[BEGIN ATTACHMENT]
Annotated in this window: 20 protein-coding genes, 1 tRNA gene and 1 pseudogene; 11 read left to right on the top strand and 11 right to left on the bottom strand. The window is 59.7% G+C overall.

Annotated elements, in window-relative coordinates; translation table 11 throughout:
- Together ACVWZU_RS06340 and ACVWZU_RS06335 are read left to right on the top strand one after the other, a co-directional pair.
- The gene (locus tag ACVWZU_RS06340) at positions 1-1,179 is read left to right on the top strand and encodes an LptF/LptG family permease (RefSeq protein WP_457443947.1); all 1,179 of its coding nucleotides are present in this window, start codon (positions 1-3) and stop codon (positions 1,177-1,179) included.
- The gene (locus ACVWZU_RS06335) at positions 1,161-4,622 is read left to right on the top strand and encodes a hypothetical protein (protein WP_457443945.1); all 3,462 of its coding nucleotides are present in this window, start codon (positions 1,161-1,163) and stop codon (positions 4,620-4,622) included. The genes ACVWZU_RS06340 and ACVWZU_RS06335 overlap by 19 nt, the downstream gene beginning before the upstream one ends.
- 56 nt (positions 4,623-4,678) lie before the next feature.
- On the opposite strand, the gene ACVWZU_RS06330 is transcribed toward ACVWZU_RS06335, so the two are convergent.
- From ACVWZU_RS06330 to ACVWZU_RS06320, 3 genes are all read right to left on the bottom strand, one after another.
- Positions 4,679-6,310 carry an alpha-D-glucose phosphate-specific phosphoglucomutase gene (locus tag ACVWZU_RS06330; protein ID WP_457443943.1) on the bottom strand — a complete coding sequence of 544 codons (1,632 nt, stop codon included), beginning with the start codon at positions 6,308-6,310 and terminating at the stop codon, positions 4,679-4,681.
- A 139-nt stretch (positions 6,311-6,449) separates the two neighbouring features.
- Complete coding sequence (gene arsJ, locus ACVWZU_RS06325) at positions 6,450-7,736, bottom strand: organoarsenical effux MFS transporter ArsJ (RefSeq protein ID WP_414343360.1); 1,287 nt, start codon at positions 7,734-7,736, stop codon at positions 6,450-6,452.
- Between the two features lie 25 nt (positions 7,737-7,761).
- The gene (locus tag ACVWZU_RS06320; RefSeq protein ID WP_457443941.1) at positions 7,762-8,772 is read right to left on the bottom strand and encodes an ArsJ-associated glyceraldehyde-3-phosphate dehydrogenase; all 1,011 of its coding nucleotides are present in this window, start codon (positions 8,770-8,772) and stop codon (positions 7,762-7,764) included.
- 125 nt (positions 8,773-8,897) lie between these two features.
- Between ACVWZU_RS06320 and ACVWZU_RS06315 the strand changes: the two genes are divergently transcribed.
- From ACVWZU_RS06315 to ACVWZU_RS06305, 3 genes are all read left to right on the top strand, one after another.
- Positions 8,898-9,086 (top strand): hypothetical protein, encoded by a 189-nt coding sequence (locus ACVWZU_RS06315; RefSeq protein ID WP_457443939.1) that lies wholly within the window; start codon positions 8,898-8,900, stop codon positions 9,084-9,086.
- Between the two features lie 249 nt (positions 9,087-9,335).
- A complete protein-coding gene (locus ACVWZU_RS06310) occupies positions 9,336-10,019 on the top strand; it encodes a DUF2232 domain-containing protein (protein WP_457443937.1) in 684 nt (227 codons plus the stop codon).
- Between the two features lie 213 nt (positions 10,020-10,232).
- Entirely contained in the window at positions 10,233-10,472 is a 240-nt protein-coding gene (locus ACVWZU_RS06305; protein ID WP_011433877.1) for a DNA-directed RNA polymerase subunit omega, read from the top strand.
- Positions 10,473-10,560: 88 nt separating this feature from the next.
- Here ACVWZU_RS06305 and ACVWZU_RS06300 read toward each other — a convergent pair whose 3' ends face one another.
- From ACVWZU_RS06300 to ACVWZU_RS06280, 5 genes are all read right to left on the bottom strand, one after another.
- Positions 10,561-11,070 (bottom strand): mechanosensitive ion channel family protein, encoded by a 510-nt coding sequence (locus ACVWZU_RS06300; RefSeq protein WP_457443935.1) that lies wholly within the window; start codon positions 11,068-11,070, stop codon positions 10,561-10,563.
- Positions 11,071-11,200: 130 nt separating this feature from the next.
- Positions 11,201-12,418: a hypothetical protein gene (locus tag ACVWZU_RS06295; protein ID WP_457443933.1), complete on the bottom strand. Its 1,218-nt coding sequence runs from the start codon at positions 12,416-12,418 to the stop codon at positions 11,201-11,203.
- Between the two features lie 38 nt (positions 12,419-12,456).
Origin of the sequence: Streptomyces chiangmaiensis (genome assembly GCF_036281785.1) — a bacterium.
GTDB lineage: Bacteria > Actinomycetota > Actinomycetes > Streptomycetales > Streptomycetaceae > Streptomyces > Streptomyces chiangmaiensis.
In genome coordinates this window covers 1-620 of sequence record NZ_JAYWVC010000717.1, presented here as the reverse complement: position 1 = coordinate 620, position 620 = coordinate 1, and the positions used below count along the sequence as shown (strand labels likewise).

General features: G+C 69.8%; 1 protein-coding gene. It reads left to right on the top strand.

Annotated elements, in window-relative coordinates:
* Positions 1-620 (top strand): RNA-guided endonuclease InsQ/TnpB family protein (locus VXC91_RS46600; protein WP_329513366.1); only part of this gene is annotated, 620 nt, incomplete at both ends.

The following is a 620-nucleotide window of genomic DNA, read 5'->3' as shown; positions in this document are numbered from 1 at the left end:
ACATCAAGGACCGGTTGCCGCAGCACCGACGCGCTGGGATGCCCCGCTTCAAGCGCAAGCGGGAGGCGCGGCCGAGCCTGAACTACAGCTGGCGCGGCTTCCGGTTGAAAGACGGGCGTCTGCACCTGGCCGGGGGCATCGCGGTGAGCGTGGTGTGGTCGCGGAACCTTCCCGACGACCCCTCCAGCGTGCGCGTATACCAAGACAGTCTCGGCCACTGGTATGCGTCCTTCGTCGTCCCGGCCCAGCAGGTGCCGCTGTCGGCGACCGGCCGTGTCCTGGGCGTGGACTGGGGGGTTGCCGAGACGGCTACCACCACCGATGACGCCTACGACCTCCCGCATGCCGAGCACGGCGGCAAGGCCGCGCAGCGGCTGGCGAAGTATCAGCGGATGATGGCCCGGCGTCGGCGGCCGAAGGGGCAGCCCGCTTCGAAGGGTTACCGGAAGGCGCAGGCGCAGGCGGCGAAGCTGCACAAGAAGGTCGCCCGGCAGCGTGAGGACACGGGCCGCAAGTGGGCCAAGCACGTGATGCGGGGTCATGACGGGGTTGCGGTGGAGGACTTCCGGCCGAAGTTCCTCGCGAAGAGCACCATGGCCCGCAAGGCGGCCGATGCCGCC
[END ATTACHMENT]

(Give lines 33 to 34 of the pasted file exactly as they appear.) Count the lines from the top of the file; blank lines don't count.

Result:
Annotated elements, in window-relative coordinates:
* Positions 1-620 (top strand): RNA-guided endonuclease InsQ/TnpB family protein (locus VXC91_RS46600; protein WP_329513366.1); only part of this gene is annotated, 620 nt, incomplete at both ends.